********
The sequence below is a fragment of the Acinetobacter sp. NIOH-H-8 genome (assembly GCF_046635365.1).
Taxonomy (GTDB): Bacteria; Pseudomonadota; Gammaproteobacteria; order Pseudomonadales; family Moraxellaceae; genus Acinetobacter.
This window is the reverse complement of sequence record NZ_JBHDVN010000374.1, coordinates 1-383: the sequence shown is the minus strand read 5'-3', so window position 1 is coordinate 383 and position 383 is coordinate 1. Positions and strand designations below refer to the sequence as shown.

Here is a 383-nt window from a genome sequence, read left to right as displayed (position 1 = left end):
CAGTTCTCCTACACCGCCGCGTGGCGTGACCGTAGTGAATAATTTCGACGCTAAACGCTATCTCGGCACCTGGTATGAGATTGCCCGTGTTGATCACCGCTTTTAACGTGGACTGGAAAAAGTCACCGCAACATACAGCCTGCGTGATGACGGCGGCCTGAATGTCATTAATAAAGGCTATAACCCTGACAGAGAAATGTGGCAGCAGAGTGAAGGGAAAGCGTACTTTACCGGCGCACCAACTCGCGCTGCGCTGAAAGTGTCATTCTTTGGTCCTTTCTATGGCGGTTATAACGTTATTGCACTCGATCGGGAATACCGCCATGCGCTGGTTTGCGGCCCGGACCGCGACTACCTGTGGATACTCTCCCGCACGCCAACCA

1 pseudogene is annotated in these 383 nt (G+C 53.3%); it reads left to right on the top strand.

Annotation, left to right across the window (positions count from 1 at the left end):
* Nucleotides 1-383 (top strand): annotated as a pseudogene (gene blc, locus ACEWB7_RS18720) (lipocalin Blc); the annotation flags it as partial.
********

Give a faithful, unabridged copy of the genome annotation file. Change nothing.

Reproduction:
The sequence below is a fragment of the Acinetobacter sp. NIOH-H-8 genome (assembly GCF_046635365.1).
Taxonomy (GTDB): Bacteria; Pseudomonadota; Gammaproteobacteria; order Pseudomonadales; family Moraxellaceae; genus Acinetobacter.
This window is the reverse complement of sequence record NZ_JBHDVN010000374.1, coordinates 1-383: the sequence shown is the minus strand read 5'-3', so window position 1 is coordinate 383 and position 383 is coordinate 1. Positions and strand designations below refer to the sequence as shown.

Here is a 383-nt window from a genome sequence, read left to right as displayed (position 1 = left end):
CAGTTCTCCTACACCGCCGCGTGGCGTGACCGTAGTGAATAATTTCGACGCTAAACGCTATCTCGGCACCTGGTATGAGATTGCCCGTGTTGATCACCGCTTTTAACGTGGACTGGAAAAAGTCACCGCAACATACAGCCTGCGTGATGACGGCGGCCTGAATGTCATTAATAAAGGCTATAACCCTGACAGAGAAATGTGGCAGCAGAGTGAAGGGAAAGCGTACTTTACCGGCGCACCAACTCGCGCTGCGCTGAAAGTGTCATTCTTTGGTCCTTTCTATGGCGGTTATAACGTTATTGCACTCGATCGGGAATACCGCCATGCGCTGGTTTGCGGCCCGGACCGCGACTACCTGTGGATACTCTCCCGCACGCCAACCA

1 pseudogene is annotated in these 383 nt (G+C 53.3%); it reads left to right on the top strand.

Annotation, left to right across the window (positions count from 1 at the left end):
* Nucleotides 1-383 (top strand): annotated as a pseudogene (gene blc, locus ACEWB7_RS18720) (lipocalin Blc); the annotation flags it as partial.